Children need to know that they have to keep their distance from people outside their immediate family. Photograph: Stephen Collins/Collins Photos

There is one simple answer: wherever you live, reduce your social contacts now

Parents have been struggling after months of less strict rules surrounding access to mobile devices

The pop-up allergy clinic in the  Citywest   Care Facility (former Convention Centre). Photograph Nick Bradshaw/The Irish Times

Children who have been on waiting lists for years now have ideal chance to be treated

Eva Milka and Eoin Jenkinson of Gaelic Escargot, the snail farm and business they run in County Carlow. Photograph: Bryan O’Brien

From hemp and medicinal herbs, new generation of farmers are exploring new methods and new crops all over Ireland

 Eason’s bookshop on O’Connell St, Dublin. Photograph: Dave Meehan

‘People are buying six or seven books at a time’

The flu vaccine is free for those over 65, people with long-term health issues and children. Photograph: iStock

The symptoms are similar, but there are some key differences to look out for

The key thing when washing face masks is  to build up a good lather because the virus hates soap. Photograph: iStock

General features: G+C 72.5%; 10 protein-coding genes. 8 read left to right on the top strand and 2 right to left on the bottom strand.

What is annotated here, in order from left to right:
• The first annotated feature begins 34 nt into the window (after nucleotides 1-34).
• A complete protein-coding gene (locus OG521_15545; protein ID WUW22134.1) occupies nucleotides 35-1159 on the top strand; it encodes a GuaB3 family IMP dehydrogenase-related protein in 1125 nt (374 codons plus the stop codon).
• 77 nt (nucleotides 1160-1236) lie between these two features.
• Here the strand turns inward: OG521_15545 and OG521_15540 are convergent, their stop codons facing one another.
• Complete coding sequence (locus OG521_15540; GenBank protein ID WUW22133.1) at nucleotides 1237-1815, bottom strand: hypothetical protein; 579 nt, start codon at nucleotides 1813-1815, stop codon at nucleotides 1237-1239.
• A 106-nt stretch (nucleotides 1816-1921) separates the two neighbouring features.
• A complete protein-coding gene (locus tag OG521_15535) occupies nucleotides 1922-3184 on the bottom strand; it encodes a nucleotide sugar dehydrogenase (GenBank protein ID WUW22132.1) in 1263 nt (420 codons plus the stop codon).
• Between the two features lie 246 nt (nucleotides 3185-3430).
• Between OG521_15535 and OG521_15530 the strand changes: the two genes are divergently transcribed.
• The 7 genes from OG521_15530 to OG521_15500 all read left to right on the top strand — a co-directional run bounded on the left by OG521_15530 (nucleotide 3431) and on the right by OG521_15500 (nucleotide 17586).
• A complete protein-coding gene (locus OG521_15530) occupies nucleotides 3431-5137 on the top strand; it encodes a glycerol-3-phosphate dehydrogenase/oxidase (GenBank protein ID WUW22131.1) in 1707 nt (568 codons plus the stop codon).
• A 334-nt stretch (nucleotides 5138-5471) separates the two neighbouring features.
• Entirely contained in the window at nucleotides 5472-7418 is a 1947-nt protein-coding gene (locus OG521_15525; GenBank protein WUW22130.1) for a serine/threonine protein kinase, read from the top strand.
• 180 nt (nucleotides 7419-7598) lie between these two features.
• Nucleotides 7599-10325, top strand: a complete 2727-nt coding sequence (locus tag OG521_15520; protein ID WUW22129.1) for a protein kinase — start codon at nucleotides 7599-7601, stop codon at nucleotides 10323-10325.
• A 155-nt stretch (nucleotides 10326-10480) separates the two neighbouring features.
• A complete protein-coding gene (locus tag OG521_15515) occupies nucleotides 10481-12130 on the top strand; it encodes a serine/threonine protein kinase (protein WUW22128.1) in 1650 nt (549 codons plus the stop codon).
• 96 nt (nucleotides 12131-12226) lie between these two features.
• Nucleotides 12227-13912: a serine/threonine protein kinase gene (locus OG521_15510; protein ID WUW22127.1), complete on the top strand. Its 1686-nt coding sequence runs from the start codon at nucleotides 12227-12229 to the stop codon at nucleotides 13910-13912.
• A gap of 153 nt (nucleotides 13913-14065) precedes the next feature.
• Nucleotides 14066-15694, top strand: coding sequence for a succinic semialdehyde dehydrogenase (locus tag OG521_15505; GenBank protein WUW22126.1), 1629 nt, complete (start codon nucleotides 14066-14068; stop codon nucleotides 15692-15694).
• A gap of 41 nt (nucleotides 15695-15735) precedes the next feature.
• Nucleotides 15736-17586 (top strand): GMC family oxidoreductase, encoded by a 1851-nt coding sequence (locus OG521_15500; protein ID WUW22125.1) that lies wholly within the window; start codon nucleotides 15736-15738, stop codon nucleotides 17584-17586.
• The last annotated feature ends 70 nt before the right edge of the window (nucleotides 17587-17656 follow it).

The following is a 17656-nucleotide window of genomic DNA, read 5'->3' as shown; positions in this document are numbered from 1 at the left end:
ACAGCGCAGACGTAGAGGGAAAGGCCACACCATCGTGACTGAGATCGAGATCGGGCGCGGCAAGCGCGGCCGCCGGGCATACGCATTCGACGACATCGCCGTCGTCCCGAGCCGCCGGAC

How long can you wear a mask? How often should it be washed? Can you keep one in your car?

Breast cancer is the most commonly diagnosed cancer among women in Ireland

Irish Cancer Society says 450 cancers, 1,600 pre-cancers have gone undetected during lockdown

  The Clonakilty Bicycle Festival   hosted family fun cycles in July and August to encourage children to cycle to school

Efforts under way to improve cycling infrastructure in towns and cities across Ireland

‘The most common call outs to mountain rescue is from hill walkers who have slipped.’ File photograph: Getty

An upsurge of interest in outdoor pursuits means injuries may have to be treated in the wild

St John’s Hall, Birr, Co Offaly

Heritage Week: With staycations the norm, it’s a perfect time to appreciate the best in our villages and towns

English social geographer Danny Dorling says we are already experiencing a slowdown in terms of population, fertility and even GDP. Photograph:  Simone Padovani/ Awakening/Getty Images

Oxford professor Danny Dorling on why deceleration is good for the planet, the economy and our lives

“Parents of autistic children worry that their children won’t catch up and that they will spend a lot of time trying to get back to where they were at and that they won’t meet their developmental milestones,” says Adam Harris, CEO of As I Am.

Autism support charity As I Am has produced a useful booklet – Bridge Back to School – to help with the transition

Will the Covid-19 pandemic help to reduce stigma around mental illness?

St Patrick’s Mental Health Services’ ‘No Stigma campaign’ wants people to speak out

Vanessa Job: “If my cancer was caught earlier, who is to say they might not have been able to stop it spreading?”

Vanessa Job had months of anxiety ahead of Covid-stalled surgery to remove liver tumour

Andrew Kiernan: Having a full colectomy was ‘the best thing I’ve ever done. It gave me back my life.’